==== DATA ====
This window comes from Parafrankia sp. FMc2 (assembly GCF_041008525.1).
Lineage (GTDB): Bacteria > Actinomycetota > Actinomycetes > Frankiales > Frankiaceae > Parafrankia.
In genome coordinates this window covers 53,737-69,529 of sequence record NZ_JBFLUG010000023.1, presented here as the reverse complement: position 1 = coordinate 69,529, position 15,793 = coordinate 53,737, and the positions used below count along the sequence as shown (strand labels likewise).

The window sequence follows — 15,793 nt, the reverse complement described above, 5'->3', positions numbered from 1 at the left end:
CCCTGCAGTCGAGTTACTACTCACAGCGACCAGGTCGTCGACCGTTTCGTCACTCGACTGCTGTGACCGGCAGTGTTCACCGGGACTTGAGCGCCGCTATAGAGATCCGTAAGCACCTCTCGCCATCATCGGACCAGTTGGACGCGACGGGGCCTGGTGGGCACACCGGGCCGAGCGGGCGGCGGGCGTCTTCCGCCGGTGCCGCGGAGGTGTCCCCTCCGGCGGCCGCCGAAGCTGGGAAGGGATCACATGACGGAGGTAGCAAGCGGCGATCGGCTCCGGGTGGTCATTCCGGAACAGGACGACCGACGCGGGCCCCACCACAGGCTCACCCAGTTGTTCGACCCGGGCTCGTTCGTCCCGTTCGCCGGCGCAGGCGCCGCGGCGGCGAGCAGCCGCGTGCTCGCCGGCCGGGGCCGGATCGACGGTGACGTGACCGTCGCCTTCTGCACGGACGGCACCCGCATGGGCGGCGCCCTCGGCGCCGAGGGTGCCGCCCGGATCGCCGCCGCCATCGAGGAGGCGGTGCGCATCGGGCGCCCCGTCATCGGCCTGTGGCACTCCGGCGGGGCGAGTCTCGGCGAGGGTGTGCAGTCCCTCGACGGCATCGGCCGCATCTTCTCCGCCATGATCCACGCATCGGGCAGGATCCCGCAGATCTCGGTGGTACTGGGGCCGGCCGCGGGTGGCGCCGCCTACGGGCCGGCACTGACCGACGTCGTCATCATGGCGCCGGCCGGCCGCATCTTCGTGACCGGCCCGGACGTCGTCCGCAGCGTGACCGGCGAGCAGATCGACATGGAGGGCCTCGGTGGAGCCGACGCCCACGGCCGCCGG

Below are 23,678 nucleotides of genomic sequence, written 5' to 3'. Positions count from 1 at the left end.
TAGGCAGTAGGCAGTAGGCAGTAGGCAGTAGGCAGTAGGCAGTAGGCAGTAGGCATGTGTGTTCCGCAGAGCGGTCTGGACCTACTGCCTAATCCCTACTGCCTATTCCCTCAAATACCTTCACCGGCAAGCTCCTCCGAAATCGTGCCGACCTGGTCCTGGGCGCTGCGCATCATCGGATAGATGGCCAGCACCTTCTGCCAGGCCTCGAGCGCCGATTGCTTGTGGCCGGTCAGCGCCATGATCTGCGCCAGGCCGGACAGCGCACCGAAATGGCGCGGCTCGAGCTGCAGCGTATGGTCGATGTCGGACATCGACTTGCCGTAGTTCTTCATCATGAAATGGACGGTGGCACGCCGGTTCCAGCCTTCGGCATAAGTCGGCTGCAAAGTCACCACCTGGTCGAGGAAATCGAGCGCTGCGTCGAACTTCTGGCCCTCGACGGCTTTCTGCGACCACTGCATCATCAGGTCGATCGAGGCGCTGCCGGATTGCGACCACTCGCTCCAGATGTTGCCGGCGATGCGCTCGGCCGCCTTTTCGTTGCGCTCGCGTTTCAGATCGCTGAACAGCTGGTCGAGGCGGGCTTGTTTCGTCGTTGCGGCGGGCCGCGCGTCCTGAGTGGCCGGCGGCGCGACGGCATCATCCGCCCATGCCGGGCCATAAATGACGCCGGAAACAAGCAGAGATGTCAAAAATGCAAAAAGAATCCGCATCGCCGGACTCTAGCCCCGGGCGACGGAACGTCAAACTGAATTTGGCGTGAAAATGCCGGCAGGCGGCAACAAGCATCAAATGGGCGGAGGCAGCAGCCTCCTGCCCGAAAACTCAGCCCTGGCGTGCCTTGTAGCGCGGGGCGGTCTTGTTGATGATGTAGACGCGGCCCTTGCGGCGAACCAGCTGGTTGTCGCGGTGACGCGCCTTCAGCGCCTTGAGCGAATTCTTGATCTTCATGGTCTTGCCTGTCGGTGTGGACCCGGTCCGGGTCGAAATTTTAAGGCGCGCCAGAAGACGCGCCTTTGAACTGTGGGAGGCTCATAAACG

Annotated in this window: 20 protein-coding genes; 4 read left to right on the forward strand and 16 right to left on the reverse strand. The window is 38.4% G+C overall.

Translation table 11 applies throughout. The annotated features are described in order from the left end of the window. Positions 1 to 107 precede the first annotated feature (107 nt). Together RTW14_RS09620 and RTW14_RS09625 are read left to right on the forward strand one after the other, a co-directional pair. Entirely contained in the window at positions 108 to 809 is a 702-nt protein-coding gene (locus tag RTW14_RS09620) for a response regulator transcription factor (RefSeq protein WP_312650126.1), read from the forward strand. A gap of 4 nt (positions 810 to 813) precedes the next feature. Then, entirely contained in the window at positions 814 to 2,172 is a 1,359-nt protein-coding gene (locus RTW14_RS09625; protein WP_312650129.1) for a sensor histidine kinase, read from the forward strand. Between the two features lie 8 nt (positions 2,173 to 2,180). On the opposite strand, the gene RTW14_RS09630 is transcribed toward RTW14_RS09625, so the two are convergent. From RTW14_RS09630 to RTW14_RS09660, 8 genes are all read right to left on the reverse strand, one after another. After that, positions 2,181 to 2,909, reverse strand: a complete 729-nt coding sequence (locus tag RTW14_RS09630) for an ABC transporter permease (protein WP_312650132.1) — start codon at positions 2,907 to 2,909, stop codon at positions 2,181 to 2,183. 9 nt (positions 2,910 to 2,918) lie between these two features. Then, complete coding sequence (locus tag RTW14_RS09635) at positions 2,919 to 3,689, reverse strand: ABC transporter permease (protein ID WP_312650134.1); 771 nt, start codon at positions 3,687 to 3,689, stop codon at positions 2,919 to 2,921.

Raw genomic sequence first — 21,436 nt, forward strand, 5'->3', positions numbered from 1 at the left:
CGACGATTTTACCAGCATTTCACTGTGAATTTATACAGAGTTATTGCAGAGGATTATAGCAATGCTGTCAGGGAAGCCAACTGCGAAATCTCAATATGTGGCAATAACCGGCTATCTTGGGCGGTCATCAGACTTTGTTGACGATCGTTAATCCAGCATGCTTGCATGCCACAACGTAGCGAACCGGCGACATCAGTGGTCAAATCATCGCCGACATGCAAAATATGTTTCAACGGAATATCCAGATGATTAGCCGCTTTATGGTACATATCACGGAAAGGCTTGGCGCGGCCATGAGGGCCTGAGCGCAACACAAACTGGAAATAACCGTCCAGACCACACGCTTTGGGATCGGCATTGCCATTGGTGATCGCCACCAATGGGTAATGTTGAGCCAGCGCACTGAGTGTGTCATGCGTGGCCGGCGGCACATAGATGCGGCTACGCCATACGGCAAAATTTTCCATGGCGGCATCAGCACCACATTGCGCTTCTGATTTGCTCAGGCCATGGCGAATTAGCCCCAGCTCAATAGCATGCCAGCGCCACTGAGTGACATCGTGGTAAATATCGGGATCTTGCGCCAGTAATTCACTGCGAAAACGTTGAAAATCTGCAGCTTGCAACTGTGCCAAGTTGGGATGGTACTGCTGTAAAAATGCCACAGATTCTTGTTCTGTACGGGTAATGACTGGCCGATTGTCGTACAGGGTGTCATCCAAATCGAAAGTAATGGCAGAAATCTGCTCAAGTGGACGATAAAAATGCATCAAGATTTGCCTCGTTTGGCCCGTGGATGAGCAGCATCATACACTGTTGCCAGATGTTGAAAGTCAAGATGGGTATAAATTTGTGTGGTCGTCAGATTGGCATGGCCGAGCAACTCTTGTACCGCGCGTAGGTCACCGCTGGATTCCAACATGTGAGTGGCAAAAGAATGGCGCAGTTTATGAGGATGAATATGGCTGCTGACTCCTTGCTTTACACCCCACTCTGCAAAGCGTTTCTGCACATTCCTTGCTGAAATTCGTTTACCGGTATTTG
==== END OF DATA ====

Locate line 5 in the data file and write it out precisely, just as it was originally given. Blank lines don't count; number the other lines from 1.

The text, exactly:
CCCTGCAGTCGAGTTACTACTCACAGCGACCAGGTCGTCGACCGTTTCGTCACTCGACTGCTGTGACCGGCAGTGTTCACCGGGACTTGAGCGCCGCTATAGAGATCCGTAAGCACCTCTCGCCATCATCGGACCAGTTGGACGCGACGGGGCCTGGTGGGCACACCGGGCCGAGCGGGCGGCGGGCGTCTTCCGCCGGTGCCGCGGAGGTGTCCCCTCCGGCGGCCGCCGAAGCTGGGAAGGGATCACATGACGGAGGTAGCAAGCGGCGATCGGCTCCGGGTGGTCATTCCGGAACAGGACGACCGACGCGGGCCCCACCACAGGCTCACCCAGTTGTTCGACCCGGGCTCGTTCGTCCCGTTCGCCGGCGCAGGCGCCGCGGCGGCGAGCAGCCGCGTGCTCGCCGGCCGGGGCCGGATCGACGGTGACGTGACCGTCGCCTTCTGCACGGACGGCACCCGCATGGGCGGCGCCCTCGGCGCCGAGGGTGCCGCCCGGATCGCCGCCGCCATCGAGGAGGCGGTGCGCATCGGGCGCCCCGTCATCGGCCTGTGGCACTCCGGCGGGGCGAGTCTCGGCGAGGGTGTGCAGTCCCTCGACGGCATCGGCCGCATCTTCTCCGCCATGATCCACGCATCGGGCAGGATCCCGCAGATCTCGGTGGTACTGGGGCCGGCCGCGGGTGGCGCCGCCTACGGGCCGGCACTGACCGACGTCGTCATCATGGCGCCGGCCGGCCGCATCTTCGTGACCGGCCCGGACGTCGTCCGCAGCGTGACCGGCGAGCAGATCGACATGGAGGGCCTCGGTGGAGCCGACGCCCACGGCCGCCGG